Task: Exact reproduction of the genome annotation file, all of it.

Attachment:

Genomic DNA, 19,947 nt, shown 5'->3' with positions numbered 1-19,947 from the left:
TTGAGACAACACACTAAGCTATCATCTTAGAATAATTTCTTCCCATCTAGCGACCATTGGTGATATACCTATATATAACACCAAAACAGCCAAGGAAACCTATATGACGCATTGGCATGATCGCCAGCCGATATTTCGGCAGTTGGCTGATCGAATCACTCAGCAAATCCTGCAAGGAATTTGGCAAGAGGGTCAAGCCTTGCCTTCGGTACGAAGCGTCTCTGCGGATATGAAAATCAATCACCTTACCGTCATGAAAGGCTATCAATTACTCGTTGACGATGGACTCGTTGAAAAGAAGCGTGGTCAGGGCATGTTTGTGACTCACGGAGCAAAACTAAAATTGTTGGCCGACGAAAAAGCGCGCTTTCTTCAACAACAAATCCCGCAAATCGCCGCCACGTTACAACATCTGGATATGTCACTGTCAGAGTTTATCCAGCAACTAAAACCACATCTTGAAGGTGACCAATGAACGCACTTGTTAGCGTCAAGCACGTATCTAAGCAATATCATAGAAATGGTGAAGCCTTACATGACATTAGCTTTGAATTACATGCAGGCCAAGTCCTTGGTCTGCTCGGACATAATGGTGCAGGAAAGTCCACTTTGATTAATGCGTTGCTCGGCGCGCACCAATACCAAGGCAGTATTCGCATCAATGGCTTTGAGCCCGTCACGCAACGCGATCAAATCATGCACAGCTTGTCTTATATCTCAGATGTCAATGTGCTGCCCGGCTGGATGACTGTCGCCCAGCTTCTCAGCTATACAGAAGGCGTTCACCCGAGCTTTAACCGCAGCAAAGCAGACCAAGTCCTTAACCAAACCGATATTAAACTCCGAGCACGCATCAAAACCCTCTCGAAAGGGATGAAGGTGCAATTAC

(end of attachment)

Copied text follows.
Genomic DNA, 19,947 nt, shown 5'->3' with positions numbered 1-19,947 from the left:
TTGAGACAACACACTAAGCTATCATCTTAGAATAATTTCTTCCCATCTAGCGACCATTGGTGATATACCTATATATAACACCAAAACAGCCAAGGAAACCTATATGACGCATTGGCATGATCGCCAGCCGATATTTCGGCAGTTGGCTGATCGAATCACTCAGCAAATCCTGCAAGGAATTTGGCAAGAGGGTCAAGCCTTGCCTTCGGTACGAAGCGTCTCTGCGGATATGAAAATCAATCACCTTACCGTCATGAAAGGCTATCAATTACTCGTTGACGATGGACTCGTTGAAAAGAAGCGTGGTCAGGGCATGTTTGTGACTCACGGAGCAAAACTAAAATTGTTGGCCGACGAAAAAGCGCGCTTTCTTCAACAACAAATCCCGCAAATCGCCGCCACGTTACAACATCTGGATATGTCACTGTCAGAGTTTATCCAGCAACTAAAACCACATCTTGAAGGTGACCAATGAACGCACTTGTTAGCGTCAAGCACGTATCTAAGCAATATCATAGAAATGGTGAAGCCTTACATGACATTAGCTTTGAATTACATGCAGGCCAAGTCCTTGGTCTGCTCGGACATAATGGTGCAGGAAAGTCCACTTTGATTAATGCGTTGCTCGGCGCGCACCAATACCAAGGCAGTATTCGCATCAATGGCTTTGAGCCCGTCACGCAACGCGATCAAATCATGCACAGCTTGTCTTATATCTCAGATGTCAATGTGCTGCCCGGCTGGATGACTGTCGCCCAGCTTCTCAGCTATACAGAAGGCGTTCACCCGAGCTTTAACCGCAGCAAAGCAGACCAAGTCCTTAACCAAACCGATATTAAACTCCGAGCACGCATCAAAACCCTCTCGAAAGGGATGAAGGTGCAATTAC